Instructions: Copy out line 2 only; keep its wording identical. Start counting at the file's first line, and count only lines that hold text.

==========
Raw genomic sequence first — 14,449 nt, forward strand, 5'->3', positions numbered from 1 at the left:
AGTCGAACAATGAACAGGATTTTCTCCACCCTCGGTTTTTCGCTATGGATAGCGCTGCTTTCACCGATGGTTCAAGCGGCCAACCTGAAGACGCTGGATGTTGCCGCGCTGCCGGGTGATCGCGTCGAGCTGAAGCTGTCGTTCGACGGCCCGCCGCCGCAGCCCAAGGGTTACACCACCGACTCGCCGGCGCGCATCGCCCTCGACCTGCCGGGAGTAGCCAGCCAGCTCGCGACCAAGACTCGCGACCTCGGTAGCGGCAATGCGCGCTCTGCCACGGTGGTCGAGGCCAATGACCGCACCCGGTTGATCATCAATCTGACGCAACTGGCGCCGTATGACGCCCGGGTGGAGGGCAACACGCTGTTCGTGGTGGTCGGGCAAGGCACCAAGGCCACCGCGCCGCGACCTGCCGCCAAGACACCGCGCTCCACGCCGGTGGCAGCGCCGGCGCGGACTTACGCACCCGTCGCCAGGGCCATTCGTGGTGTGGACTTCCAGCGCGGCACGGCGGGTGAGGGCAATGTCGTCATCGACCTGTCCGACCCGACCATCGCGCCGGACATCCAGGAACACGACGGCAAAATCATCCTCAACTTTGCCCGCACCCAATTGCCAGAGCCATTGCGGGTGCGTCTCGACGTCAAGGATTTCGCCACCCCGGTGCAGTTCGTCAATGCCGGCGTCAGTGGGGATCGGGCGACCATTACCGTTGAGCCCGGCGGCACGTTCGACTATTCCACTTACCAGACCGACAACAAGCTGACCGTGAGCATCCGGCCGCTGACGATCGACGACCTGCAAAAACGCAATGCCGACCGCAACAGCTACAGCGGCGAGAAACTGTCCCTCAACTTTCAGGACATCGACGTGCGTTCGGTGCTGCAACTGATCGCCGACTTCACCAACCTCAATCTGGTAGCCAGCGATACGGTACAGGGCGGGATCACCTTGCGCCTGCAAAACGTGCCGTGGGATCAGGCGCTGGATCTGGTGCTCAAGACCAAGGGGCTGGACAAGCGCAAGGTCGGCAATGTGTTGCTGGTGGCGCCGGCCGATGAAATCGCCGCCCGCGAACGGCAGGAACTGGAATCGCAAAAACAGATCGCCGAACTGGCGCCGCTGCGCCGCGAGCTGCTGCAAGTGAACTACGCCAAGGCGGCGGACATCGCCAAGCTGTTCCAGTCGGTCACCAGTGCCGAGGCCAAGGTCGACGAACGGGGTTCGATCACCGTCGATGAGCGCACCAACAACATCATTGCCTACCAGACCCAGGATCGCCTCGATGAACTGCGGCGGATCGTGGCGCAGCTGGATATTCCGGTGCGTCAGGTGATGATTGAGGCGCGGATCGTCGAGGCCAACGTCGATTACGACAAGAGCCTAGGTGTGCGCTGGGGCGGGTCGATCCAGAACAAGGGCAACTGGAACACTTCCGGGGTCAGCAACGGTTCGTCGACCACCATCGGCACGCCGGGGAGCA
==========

AGTCGAACAATGAACAGGATTTTCTCCACCCTCGGTTTTTCGCTATGGATAGCGCTGCTTTCACCGATGGTTCAAGCGGCCAACCTGAAGACGCTGGATGTTGCCGCGCTGCCGGGTGATCGCGTCGAGCTGAAGCTGTCGTTCGACGGCCCGCCGCCGCAGCCCAAGGGTTACACCACCGACTCGCCGGCGCGCATCGCCCTCGACCTGCCGGGAGTAGCCAGCCAGCTCGCGACCAAGACTCGCGACCTCGGTAGCGGCAATGCGCGCTCTGCCACGGTGGTCGAGGCCAATGACCGCACCCGGTTGATCATCAATCTGACGCAACTGGCGCCGTATGACGCCCGGGTGGAGGGCAACACGCTGTTCGTGGTGGTCGGGCAAGGCACCAAGGCCACCGCGCCGCGACCTGCCGCCAAGACACCGCGCTCCACGCCGGTGGCAGCGCCGGCGCGGACTTACGCACCCGTCGCCAGGGCCATTCGTGGTGTGGACTTCCAGCGCGGCACGGCGGGTGAGGGCAATGTCGTCATCGACCTGTCCGACCCGACCATCGCGCCGGACATCCAGGAACACGACGGCAAAATCATCCTCAACTTTGCCCGCACCCAATTGCCAGAGCCATTGCGGGTGCGTCTCGACGTCAAGGATTTCGCCACCCCGGTGCAGTTCGTCAATGCCGGCGTCAGTGGGGATCGGGCGACCATTACCGTTGAGCCCGGCGGCACGTTCGACTATTCCACTTACCAGACCGACAACAAGCTGACCGTGAGCATCCGGCCGCTGACGATCGACGACCTGCAAAAACGCAATGCCGACCGCAACAGCTACAGCGGCGAGAAACTGTCCCTCAACTTTCAGGACATCGACGTGCGTTCGGTGCTGCAACTGATCGCCGACTTCACCAACCTCAATCTGGTAGCCAGCGATACGGTACAGGGCGGGATCACCTTGCGCCTGCAAAACGTGCCGTGGGATCAGGCGCTGGATCTGGTGCTCAAGACCAAGGGGCTGGACAAGCGCAAGGTCGGCAATGTGTTGCTGGTGGCGCCGGCCGATGAAATCGCCGCCCGCGAACGGCAGGAACTGGAATCGCAAAAACAGATCGCCGAACTGGCGCCGCTGCGCCGCGAGCTGCTGCAAGTGAACTACGCCAAGGCGGCGGACATCGCCAAGCTGTTCCAGTCGGTCACCAGTGCCGAGGCCAAGGTCGACGAACGGGGTTCGATCACCGTCGATGAGCGCACCAACAACATCATTGCCTACCAGACCCAGGATCGCCTCGATGAACTGCGGCGGATCGTGGCGCAGCTGGATATTCCGGTGCGTCAGGTGATGATTGAGGCGCGGATCGTCGAGGCCAACGTCGATTACGACAAGAGCCTAGGTGTGCGCTGGGGCGGGTCGATCCAGAACAAGGGCAACTGGAACACTTCCGGGGTCAGCAACGGTTCGTCGACCACCATCGGCACGCCGGGGAGCA